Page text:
Prospective randomized trial of carotid endarterectomy with primary closure and patch angioplasty with saphenous vein, jugular vein, and polytetrafluoroethylene: Long-term follow-up

Department of Surgery, West Virginia University, MGW, West Virginia, United States
Journal of Vascular Surgery (Impact Factor: 3.02). 02/1998; 27(2):222-32; discussion 233-4. DOI: 10.1016/S0741-5214(98)70353-2
Source: PubMed


This study examines the long-term clinical outcome and the incidence of recurrent stenosis (> or = 50%) after carotid endarterectomy (CEA) with primary closure (PC) versus vein patch closure (VPC), saphenous (SVP), and jugular vein (JVP) and polytetrafluoroethylene patch closure (PTFE-P).
A total of 399 CEAs were randomized into the following groups: 135 PC, 134 PTFE-P, and 130 VPC (SVP alternating with JVP). Postoperative duplex ultrasound scans were performed at 1, 6, and 12 months and every year thereafter. The mean follow-up was 30 months with a range of 1 to 62 months, and demographic characteristics were similar in all groups. Kaplan-Meier analysis was used to estimate the risk of restenosis and the stroke-free survival.
The incidence of ipsilateral stroke was 5% (seven of 135) for PC, 1% (one of 134) for PTFE-P, and 0% for VPC (PC vs VPC, p = 0.008; PC vs PTFE-P, p = 0.034). Seven strokes occurred in the perioperative period. All three groups had similar mortality rates. The cumulative stroke-free survival rate at 48 months was 82% for PC, 84% for PTFE-P, and 88% for VPC (p < 0.01 for PC vs PTFE-P or VPC). PC had a higher incidence of recurrent stenosis and occlusion (34%) than PTFE-P (2%) and VPC (9%) (SVP 9%, JVP 8%) (p < 0.001). PTFE-P had a lower recurrent stenosis rate than VPC (p < 0.045). Restenoses necessitating a redo CEA were also higher for PC (11%) than for PTFE-P (1%) and VPC (2%) (p < 0.001). Women with PC had a higher recurrent stenosis rate than men (46% vs 23%, p = 0.008). Kaplan-Meier analysis showed that freedom from recurrent stenosis at 48 months was 47% for PC, 84% for VPC, and 96% for PTFE-P (p < 0.001). The SVP and JVP results were comparable. The mean operative diameter of the internal carotid artery was similar in patients with or without restenosis. Significantly more late internal carotid artery dilatations occurred in the VPC group compared with the PC group.
Patch closure (VPC or PTFE-P) is less likely than PC to cause perioperative stroke. Patching was also superior in lowering the incidence of late recurrent stenoses, especially in women.

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Available from: Patrick Robinson, Oct 02, 2014
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    • "Indeed, vein-patch walls did not develop a thickened intima [26]. However, complications with saphenous vein patch following CEA have been reported, including a longer operating time, a blow-out or patch rupture, potential risk of false aneurysm formation, thrombosis from dilated or aneurismal carotid dilation [4], [27]–[29] in the postoperative period, and restenosis on long-term follow-up [30], [31]. "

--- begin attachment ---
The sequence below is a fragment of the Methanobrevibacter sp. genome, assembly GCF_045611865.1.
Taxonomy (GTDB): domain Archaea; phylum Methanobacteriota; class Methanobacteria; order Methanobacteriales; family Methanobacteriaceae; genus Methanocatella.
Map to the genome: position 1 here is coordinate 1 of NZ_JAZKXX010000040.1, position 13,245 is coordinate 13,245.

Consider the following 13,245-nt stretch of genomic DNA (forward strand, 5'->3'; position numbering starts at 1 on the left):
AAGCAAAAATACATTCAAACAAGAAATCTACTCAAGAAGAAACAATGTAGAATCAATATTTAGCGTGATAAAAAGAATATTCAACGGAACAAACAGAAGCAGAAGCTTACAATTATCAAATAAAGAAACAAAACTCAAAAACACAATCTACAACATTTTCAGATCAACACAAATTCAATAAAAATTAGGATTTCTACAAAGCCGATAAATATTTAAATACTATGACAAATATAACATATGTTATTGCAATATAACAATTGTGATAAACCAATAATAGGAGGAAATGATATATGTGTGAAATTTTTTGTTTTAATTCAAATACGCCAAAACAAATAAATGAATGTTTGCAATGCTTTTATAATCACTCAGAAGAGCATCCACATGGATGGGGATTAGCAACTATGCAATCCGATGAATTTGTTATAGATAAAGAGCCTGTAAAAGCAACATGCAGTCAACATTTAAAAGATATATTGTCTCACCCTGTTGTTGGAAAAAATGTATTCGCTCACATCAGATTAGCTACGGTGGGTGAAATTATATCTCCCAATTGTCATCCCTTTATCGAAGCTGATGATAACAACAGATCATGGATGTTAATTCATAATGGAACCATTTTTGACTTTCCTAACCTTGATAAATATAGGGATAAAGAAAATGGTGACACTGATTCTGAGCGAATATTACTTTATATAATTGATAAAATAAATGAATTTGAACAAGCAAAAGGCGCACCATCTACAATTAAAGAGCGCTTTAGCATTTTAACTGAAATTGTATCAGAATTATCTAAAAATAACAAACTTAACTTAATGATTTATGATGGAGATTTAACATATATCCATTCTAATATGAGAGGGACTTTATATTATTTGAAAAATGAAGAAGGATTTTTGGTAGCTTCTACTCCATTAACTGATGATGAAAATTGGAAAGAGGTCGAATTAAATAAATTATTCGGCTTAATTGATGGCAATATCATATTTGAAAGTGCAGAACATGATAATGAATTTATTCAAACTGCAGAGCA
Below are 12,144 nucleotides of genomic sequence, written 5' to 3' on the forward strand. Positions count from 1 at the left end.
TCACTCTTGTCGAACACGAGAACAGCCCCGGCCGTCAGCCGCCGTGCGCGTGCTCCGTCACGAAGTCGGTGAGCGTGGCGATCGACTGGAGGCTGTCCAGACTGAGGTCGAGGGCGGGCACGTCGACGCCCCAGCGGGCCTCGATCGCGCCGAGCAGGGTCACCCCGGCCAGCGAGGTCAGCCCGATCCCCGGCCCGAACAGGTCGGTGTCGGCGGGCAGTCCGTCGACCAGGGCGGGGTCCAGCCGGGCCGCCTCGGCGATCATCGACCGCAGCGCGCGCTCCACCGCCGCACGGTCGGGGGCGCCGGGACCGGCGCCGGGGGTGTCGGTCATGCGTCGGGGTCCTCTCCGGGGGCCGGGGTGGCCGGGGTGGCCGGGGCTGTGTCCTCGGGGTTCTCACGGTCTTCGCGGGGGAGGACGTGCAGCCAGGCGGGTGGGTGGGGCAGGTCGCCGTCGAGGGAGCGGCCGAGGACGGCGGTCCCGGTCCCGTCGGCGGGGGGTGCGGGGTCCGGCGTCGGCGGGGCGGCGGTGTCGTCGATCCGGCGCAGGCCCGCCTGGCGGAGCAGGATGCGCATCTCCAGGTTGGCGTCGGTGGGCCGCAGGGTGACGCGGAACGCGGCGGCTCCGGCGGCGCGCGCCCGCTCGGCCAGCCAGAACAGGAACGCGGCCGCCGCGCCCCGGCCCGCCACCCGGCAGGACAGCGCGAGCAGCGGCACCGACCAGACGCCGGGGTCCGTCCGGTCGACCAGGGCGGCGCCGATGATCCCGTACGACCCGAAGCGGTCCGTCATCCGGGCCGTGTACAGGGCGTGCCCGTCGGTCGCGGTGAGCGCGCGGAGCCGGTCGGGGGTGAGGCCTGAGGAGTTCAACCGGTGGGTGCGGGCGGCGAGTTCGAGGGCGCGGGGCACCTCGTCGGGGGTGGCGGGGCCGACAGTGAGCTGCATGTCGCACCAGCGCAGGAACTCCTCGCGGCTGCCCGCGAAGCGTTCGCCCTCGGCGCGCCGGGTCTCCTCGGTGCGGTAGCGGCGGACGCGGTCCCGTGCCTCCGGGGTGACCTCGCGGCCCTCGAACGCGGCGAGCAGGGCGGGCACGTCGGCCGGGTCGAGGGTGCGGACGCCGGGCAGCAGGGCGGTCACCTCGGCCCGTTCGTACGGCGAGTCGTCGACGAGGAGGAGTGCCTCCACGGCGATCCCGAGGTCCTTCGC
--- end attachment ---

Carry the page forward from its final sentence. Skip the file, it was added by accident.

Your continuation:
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    ABSTRACT: Carotid endarterectomy (CEA) with patch angioplasty produces greater results than with primary closure; however, there remains uncertainty on the optimal patch material in CEA. A systematic review of randomized controlled trials (RCTs) was performed to evaluate the effect of angioplasty using venous patch versus synthetic patch material, and Dacron patch versus polytetrafluoroethelene (PTFE) patch material during CEA. A multiple electronic health database screening was performed including the Cochrane library, Pubmed, Ovid, EMBASE and Google Scholar on all randomized controlled trials (RCTs) published before November 2012 that compared the outcomes of patients undergoing CEA with venous patch versus synthetic patch. RCTs were included if they compared carotid patch angioplasty with autologus venous patch versus synthetic patch material, or compared one type of synthetic patch with another. Thirteen RCTs were identified. Ten trials, involving 1946 CEAs, compared venous patch with synthetic patch materials. Two trials, involving 400 CEAs in 380 patients, compared Dacron patch with PTFE patch. The hemostasis time in CEA with PTFE patch was significantly longer than with venous patch (P<0.0001), and longer than with Dacron patch (P<0.0001). There was no significant difference of mortality rate, stroke rate, restenosis, and operative time in CEA with venous patch versus synthetic patch material, or in CEA with Dacron patch versus PTFE patch (all P>0.05). One RCT of 95 CEAs in 92 patients compared bovine pericardium with Dacron patch, and demonstrated a statistically significant decrease in intraoperative suture line bleeding with bovine pericardium compared with Dacron patch (P<0.001). The hemostasis time in CEA with PTFE patch was longer than with venous patch or Dacron patch. The overall perioperative and long-term mortality rate, stroke rate, restenosis, and operative time were similar when using venous patch versus synthetic patch material or Dacron patch versus PTFE patch material during CEA. More data are required to clarify differences between different patch materials.